Nahri’s life changed forever the moment she accidentally summoned Dara, a formidable, mysterious djinn, during one of her schemes. Whisked from her home in Cairo, she was thrust into the dazzling royal court of Daevabad—and quickly discovered she would need all her grifter instincts to survive there.
Now, with Daevabad entrenched in the dark aftermath of a devastating battle, Nahri must forge a new path for herself. But even as she embraces her heritage and the power it holds, she knows she’s been trapped in a gilded cage, watched by a king who rules from the throne that once belonged to her family—and one misstep will doom her tribe..
Meanwhile, Ali has been exiled for daring to defy his father. Hunted by assassins, adrift on the unforgiving copper sands of his ancestral land, he is forced to rely on the frightening abilities the marid—the unpredictable water spirits—have gifted him. But in doing so, he threatens to unearth a terrible secret his family has long kept buried.
And as a new century approaches and the djinn gather within Daevabad’s towering brass walls for celebrations, a threat brews unseen in the desolate north. It’s a force that would bring a storm of fire straight to the city’s gates . . . and one that seeks the aid of a warrior trapped between worlds, torn between a violent duty he can never escape and a peace he fears he will never deserve.
*I received a free advanced reader’s copy of this book from Harper Voyager. This did not influence my review of this book in anyway. This is an honest review of the novel as I saw it. This novel was released today.*
Note: There will be spoilers from The City of Brass in this review.
When I first started this novel I wasn’t sure if I was ready to get back into this world. There was a lot going on here. There were different tribes of djinn, the shafit, old histories and secrets, and now three different points of view instead of just the two that were in the first book, not to mention the five year time jump. In sum, I was a bit overwhelmed and I was nervous that all the world building would leave me confused and frustrated. Thankfully, that was not the case.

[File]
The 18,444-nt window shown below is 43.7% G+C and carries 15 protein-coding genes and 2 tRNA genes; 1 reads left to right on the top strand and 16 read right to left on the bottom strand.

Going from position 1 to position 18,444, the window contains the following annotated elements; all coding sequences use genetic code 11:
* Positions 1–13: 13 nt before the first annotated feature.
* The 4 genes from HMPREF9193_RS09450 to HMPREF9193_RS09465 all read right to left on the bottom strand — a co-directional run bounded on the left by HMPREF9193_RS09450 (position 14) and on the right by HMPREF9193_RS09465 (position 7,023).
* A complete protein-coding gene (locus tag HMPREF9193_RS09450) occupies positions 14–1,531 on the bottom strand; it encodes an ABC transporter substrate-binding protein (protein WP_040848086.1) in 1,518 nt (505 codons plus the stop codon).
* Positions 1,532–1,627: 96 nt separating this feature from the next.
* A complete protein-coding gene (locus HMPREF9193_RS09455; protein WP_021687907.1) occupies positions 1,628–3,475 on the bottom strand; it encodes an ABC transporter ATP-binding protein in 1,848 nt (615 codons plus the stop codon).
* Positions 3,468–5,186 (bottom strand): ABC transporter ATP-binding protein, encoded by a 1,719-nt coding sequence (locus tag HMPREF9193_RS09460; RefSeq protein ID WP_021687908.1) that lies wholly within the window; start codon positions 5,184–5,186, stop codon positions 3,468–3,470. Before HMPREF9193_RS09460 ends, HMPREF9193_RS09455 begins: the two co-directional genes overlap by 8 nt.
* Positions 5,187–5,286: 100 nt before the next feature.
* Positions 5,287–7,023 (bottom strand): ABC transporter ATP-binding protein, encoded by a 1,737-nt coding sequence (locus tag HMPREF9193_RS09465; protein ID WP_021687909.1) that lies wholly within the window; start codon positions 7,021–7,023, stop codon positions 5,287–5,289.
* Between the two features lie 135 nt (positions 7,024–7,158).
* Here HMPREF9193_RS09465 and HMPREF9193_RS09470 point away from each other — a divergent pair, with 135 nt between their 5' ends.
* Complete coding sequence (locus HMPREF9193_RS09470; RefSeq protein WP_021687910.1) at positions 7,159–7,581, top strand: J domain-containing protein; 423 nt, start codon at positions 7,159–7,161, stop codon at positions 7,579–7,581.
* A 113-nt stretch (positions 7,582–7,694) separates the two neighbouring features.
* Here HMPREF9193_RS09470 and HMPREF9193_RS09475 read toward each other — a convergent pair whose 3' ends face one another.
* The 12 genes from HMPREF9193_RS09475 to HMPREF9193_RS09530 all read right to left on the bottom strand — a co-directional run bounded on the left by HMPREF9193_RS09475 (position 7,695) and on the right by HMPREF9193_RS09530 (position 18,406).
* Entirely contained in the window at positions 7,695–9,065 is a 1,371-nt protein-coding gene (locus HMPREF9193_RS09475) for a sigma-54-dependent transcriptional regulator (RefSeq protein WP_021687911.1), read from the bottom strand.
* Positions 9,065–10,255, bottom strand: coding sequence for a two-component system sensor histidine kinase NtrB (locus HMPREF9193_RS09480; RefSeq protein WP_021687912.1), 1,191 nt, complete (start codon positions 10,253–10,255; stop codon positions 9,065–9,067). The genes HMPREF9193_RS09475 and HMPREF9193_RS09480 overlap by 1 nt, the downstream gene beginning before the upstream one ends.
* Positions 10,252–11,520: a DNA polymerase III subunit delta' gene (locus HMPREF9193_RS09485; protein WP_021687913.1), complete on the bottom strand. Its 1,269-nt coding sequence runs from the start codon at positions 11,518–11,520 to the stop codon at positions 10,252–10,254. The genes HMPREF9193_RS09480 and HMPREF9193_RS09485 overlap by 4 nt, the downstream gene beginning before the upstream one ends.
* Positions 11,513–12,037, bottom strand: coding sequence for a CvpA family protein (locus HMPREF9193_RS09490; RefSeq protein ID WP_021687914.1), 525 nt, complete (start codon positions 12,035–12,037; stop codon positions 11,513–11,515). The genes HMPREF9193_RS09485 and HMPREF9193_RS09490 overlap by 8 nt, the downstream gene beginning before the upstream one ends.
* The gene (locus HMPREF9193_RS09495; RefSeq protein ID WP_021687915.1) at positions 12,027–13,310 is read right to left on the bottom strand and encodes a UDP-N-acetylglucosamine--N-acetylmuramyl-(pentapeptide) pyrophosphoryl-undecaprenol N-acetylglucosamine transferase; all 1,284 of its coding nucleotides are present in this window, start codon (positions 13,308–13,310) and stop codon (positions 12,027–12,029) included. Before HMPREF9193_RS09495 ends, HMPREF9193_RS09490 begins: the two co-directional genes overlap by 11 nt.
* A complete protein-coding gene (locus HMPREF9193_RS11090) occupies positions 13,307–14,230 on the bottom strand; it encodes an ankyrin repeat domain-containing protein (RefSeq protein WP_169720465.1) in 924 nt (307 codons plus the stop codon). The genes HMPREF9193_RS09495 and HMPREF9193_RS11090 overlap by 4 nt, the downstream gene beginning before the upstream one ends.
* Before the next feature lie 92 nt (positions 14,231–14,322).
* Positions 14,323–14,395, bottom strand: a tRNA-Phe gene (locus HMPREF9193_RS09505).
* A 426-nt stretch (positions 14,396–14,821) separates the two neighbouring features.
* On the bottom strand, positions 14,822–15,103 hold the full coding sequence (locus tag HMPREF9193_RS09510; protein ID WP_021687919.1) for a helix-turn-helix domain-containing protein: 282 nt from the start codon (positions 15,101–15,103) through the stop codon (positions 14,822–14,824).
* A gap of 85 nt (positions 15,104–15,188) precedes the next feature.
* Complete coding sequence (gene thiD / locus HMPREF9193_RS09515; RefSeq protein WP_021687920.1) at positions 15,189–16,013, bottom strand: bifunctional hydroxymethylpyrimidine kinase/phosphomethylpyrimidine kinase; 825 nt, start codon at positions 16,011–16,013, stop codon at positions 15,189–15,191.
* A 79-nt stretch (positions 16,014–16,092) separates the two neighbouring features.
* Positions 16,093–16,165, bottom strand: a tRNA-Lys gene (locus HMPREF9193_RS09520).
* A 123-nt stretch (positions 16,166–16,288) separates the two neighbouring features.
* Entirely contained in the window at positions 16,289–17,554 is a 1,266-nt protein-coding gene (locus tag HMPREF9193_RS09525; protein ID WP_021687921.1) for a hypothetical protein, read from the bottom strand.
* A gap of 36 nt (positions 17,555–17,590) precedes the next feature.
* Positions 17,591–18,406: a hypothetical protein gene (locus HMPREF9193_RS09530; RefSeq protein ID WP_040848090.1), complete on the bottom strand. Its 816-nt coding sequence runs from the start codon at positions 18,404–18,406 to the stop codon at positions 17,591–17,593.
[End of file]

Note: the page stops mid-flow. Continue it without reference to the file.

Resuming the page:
I don’t know how Chakraborty does it, but even when I had questions I was still deeply enthralled in this novel. I needed to know what would happen next with Nahiri, Ali, and Dara and how their lives would come crashing back together once again. And boy was it a fun ride when they finally did. Can you say messy? But anyway.
At the start of the novel, the three main characters were separated and all dealing with their own issues. Nahiri was now married to Prince Muntadhir and had fully grown into her role as the Banu Nahida, healing many but still under the control of the king, Ghassan. Ali, the banished prince, was able to make a life for himself outside of Daevabad only to be dragged back to the city due to a ploy by his mother’s family. And then there was Dara. Brought back from the dead (again) he found himself working with Nahiri’s presumed dead mother, Manizheh, who planned to overthrow Ghassan and return Daevabad to Nahid rule, no matter the cost.
Each of the main characters were working towards what they believed was the good of Daevabad and it was so interesting to see how they all fell short in some ways and also clashed. There was a lot of animosity between the characters as well as the tribes they belonged to and honestly, I still don’t know if they can all ever really find peace amongst each other.
What I can say is this story didn’t pull back any punches. There were twists! There was murder! There were love connections that I pray come to fruition in the last book! It ended on a magnificent cliff hanger! There was a lot going on, but I was invested and the story and the characters, and more often than not when I did have questions they were answered.
In sum, while the world building can definitely feel like a lot at points, if you pay attention you get it, and once you do you’ll find yourself immersed in a world that you’ll find difficult to pull yourself out of. Trust me, I stayed up until 4 a.m. reading this book. I know.
Buy or Borrow: Buy!